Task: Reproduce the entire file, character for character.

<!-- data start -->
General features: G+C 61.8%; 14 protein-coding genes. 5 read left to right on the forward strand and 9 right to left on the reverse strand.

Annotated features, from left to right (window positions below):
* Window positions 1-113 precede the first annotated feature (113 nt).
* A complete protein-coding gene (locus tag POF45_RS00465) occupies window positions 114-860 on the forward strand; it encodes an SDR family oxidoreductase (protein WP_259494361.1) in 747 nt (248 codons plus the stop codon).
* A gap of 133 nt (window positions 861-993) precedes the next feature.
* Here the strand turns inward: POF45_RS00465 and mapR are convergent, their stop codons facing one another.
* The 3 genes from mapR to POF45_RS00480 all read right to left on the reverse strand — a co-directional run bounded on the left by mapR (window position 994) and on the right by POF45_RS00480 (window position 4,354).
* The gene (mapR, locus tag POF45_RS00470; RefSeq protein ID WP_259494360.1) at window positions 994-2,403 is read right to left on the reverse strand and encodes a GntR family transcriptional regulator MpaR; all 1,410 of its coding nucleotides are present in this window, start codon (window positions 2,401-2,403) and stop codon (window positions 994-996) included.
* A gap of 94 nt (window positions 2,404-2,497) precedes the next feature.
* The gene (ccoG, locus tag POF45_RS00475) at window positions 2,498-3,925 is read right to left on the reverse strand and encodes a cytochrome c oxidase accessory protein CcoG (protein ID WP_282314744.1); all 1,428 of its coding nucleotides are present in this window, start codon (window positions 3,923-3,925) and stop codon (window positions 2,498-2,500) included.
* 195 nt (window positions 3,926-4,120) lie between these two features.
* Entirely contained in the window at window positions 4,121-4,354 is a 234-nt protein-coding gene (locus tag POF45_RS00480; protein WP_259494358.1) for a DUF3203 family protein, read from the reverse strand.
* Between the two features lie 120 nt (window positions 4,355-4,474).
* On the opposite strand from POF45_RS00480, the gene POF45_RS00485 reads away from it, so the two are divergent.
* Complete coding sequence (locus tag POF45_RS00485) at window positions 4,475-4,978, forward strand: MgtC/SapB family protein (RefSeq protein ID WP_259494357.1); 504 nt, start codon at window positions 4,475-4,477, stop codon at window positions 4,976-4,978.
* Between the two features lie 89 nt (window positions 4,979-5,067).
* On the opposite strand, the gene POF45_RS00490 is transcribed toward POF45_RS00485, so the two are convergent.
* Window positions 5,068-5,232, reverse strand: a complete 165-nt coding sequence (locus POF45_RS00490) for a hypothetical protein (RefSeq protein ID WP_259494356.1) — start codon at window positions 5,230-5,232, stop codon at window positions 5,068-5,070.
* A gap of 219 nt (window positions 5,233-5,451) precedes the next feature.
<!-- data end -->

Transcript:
General features: G+C 61.8%; 14 protein-coding genes. 5 read left to right on the forward strand and 9 right to left on the reverse strand.

Annotated features, from left to right (window positions below):
* Window positions 1-113 precede the first annotated feature (113 nt).
* A complete protein-coding gene (locus tag POF45_RS00465) occupies window positions 114-860 on the forward strand; it encodes an SDR family oxidoreductase (protein WP_259494361.1) in 747 nt (248 codons plus the stop codon).
* A gap of 133 nt (window positions 861-993) precedes the next feature.
* Here the strand turns inward: POF45_RS00465 and mapR are convergent, their stop codons facing one another.
* The 3 genes from mapR to POF45_RS00480 all read right to left on the reverse strand — a co-directional run bounded on the left by mapR (window position 994) and on the right by POF45_RS00480 (window position 4,354).
* The gene (mapR, locus tag POF45_RS00470; RefSeq protein ID WP_259494360.1) at window positions 994-2,403 is read right to left on the reverse strand and encodes a GntR family transcriptional regulator MpaR; all 1,410 of its coding nucleotides are present in this window, start codon (window positions 2,401-2,403) and stop codon (window positions 994-996) included.
* A gap of 94 nt (window positions 2,404-2,497) precedes the next feature.
* The gene (ccoG, locus tag POF45_RS00475) at window positions 2,498-3,925 is read right to left on the reverse strand and encodes a cytochrome c oxidase accessory protein CcoG (protein ID WP_282314744.1); all 1,428 of its coding nucleotides are present in this window, start codon (window positions 3,923-3,925) and stop codon (window positions 2,498-2,500) included.
* 195 nt (window positions 3,926-4,120) lie between these two features.
* Entirely contained in the window at window positions 4,121-4,354 is a 234-nt protein-coding gene (locus tag POF45_RS00480; protein WP_259494358.1) for a DUF3203 family protein, read from the reverse strand.
* Between the two features lie 120 nt (window positions 4,355-4,474).
* On the opposite strand from POF45_RS00480, the gene POF45_RS00485 reads away from it, so the two are divergent.
* Complete coding sequence (locus tag POF45_RS00485) at window positions 4,475-4,978, forward strand: MgtC/SapB family protein (RefSeq protein ID WP_259494357.1); 504 nt, start codon at window positions 4,475-4,477, stop codon at window positions 4,976-4,978.
* Between the two features lie 89 nt (window positions 4,979-5,067).
* On the opposite strand, the gene POF45_RS00490 is transcribed toward POF45_RS00485, so the two are convergent.
* Window positions 5,068-5,232, reverse strand: a complete 165-nt coding sequence (locus POF45_RS00490) for a hypothetical protein (RefSeq protein ID WP_259494356.1) — start codon at window positions 5,230-5,232, stop codon at window positions 5,068-5,070.
* A gap of 219 nt (window positions 5,233-5,451) precedes the next feature.